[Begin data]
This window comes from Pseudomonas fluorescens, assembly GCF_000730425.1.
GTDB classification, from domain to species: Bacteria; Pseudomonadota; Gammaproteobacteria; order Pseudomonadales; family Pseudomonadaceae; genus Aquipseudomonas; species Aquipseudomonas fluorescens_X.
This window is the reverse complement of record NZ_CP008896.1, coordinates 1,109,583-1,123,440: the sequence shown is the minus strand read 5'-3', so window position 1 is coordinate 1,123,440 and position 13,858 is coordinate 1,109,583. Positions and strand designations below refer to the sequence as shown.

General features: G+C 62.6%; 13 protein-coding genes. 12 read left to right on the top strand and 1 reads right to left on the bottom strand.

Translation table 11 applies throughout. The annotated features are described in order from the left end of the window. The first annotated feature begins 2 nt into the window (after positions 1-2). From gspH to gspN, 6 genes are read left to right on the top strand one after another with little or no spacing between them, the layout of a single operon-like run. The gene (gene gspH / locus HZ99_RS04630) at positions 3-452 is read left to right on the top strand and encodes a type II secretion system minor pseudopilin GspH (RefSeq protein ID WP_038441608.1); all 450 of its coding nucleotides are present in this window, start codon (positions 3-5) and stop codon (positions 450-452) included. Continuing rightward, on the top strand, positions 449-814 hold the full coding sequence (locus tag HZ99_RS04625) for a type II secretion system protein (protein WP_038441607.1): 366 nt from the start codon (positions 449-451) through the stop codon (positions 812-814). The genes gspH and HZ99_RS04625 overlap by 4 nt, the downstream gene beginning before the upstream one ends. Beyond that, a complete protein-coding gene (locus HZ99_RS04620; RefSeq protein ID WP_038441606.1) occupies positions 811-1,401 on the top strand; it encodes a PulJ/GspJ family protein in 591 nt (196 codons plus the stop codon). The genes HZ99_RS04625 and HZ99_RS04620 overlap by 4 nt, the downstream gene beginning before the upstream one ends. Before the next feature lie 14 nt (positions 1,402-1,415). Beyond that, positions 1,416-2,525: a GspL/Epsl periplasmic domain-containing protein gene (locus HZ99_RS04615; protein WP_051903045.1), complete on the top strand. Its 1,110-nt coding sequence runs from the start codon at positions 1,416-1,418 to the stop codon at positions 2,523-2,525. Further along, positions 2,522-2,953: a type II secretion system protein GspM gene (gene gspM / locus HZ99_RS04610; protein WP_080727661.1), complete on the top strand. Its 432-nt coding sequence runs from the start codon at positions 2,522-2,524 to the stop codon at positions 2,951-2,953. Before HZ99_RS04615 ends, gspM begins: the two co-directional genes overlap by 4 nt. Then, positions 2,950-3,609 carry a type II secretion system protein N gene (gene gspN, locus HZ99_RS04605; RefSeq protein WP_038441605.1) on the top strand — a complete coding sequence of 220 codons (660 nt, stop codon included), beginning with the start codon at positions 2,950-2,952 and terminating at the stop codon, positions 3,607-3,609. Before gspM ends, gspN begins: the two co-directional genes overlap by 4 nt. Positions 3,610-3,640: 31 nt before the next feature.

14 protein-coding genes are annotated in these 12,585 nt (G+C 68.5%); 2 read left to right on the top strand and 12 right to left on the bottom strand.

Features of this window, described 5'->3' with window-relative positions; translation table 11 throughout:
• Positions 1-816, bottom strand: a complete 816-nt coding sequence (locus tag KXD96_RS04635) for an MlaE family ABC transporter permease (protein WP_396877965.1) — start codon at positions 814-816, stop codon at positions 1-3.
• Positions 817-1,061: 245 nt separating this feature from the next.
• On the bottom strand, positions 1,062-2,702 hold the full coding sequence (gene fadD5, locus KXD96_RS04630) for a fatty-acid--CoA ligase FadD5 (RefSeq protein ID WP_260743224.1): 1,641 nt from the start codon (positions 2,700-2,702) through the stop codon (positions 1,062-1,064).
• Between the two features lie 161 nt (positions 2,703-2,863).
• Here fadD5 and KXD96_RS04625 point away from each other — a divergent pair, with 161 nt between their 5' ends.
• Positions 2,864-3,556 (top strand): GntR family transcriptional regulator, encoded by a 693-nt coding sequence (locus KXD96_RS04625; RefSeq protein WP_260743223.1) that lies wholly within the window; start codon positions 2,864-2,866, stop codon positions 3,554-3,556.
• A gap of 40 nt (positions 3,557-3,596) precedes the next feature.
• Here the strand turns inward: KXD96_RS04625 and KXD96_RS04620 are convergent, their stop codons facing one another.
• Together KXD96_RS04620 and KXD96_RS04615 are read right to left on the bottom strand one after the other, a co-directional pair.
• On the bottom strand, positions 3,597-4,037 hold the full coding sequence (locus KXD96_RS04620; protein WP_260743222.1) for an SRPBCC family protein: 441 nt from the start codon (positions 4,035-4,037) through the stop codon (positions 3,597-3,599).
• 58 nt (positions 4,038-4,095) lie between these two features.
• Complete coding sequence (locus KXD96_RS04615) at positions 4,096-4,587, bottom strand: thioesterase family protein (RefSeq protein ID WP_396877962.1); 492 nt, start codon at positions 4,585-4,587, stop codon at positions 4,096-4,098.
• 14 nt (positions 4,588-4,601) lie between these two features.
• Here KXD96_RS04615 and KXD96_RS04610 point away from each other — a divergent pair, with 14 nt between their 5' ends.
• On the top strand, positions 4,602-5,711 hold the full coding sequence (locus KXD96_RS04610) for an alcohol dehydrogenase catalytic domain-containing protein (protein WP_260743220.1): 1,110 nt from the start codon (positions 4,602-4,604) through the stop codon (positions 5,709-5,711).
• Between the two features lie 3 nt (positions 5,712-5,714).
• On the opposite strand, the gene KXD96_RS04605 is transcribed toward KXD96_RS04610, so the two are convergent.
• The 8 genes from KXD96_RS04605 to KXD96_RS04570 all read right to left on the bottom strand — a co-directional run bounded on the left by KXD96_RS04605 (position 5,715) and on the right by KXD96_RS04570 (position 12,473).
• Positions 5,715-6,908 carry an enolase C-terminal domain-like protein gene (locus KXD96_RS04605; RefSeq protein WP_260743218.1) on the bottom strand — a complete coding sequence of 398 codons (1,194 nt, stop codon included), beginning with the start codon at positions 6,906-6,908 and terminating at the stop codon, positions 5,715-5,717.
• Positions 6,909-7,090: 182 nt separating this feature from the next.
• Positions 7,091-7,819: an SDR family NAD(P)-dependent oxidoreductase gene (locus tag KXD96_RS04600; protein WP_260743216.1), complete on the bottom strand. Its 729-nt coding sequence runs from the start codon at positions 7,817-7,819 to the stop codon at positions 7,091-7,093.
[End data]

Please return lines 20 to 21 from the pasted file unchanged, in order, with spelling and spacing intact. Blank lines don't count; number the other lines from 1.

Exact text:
• 14 nt (positions 4,588-4,601) lie between these two features.
• Here KXD96_RS04615 and KXD96_RS04610 point away from each other — a divergent pair, with 14 nt between their 5' ends.